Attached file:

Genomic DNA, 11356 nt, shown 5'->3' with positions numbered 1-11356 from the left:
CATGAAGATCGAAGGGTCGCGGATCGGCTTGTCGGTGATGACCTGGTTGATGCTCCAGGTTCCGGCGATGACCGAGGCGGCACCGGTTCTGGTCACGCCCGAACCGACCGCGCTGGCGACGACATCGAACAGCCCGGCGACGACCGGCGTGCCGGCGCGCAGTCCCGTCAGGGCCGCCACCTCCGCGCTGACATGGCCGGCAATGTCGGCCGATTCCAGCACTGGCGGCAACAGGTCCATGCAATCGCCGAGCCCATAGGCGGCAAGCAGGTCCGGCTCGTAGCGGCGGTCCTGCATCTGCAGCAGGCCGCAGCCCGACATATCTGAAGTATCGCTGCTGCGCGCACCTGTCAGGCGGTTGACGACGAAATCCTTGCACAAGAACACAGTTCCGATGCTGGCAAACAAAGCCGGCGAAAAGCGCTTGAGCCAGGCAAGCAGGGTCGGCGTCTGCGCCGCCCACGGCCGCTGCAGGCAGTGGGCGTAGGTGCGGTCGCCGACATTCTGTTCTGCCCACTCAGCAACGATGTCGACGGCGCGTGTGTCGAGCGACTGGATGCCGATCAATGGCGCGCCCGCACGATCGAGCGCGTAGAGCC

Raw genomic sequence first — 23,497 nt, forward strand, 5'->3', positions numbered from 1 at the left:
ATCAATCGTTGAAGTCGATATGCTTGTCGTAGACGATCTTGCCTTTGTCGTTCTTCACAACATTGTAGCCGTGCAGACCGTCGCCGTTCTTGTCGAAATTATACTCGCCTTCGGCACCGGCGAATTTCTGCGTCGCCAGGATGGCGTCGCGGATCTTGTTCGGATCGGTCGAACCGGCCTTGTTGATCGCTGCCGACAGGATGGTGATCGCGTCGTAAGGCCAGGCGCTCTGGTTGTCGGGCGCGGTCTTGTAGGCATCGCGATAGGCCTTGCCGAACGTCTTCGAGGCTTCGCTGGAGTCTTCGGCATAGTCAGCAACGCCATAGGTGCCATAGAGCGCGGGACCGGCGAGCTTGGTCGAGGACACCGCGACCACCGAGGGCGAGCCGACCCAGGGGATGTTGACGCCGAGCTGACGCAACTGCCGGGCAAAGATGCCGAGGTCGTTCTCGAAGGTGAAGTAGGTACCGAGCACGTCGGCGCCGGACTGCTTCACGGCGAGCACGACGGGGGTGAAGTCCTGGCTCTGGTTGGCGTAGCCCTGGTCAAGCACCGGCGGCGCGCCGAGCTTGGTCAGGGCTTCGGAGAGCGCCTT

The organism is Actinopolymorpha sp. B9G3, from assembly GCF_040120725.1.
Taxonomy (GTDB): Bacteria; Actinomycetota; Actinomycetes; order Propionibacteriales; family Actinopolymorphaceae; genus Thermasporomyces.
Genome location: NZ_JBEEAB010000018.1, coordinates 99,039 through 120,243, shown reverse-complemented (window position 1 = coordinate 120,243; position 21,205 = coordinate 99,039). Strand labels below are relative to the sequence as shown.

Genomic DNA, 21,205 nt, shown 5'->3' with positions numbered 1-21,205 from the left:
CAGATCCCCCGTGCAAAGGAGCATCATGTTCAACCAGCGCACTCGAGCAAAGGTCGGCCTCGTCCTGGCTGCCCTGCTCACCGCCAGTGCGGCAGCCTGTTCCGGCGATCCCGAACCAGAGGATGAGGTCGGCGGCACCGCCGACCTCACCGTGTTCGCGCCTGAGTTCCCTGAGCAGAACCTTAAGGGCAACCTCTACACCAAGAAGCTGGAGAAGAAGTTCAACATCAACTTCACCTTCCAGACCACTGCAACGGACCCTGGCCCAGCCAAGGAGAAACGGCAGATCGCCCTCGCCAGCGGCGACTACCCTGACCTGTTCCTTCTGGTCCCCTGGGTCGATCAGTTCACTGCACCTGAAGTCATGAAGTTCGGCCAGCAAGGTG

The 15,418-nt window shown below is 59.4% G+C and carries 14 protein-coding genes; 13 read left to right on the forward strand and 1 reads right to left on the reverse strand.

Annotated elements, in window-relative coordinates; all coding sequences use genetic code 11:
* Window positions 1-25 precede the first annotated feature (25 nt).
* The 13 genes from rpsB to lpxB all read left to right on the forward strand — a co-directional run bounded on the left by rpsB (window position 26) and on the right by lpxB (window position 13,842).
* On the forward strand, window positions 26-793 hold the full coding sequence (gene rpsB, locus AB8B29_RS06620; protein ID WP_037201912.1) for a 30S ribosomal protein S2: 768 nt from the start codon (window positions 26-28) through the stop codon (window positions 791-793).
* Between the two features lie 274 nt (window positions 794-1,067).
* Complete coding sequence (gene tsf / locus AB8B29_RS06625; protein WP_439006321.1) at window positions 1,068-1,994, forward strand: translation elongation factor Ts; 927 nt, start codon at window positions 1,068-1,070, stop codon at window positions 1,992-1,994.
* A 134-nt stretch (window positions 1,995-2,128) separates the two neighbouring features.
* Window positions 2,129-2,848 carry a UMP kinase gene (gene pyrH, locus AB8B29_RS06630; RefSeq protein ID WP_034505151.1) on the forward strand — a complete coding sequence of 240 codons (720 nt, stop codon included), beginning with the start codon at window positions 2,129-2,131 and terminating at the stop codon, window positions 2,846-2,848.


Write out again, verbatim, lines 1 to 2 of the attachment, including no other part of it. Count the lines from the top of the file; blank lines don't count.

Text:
Genomic DNA, 11356 nt, shown 5'->3' with positions numbered 1-11356 from the left:
CATGAAGATCGAAGGGTCGCGGATCGGCTTGTCGGTGATGACCTGGTTGATGCTCCAGGTTCCGGCGATGACCGAGGCGGCACCGGTTCTGGTCACGCCCGAACCGACCGCGCTGGCGACGACATCGAACAGCCCGGCGACGACCGGCGTGCCGGCGCGCAGTCCCGTCAGGGCCGCCACCTCCGCGCTGACATGGCCGGCAATGTCGGCCGATTCCAGCACTGGCGGCAACAGGTCCATGCAATCGCCGAGCCCATAGGCGGCAAGCAGGTCCGGCTCGTAGCGGCGGTCCTGCATCTGCAGCAGGCCGCAGCCCGACATATCTGAAGTATCGCTGCTGCGCGCACCTGTCAGGCGGTTGACGACGAAATCCTTGCACAAGAACACAGTTCCGATGCTGGCAAACAAAGCCGGCGAAAAGCGCTTGAGCCAGGCAAGCAGGGTCGGCGTCTGCGCCGCCCACGGCCGCTGCAGGCAGTGGGCGTAGGTGCGGTCGCCGACATTCTGTTCTGCCCACTCAGCAACGATGTCGACGGCGCGTGTGTCGAGCGACTGGATGCCGATCAATGGCGCGCCCGCACGATCGAGCGCGTAGAGCC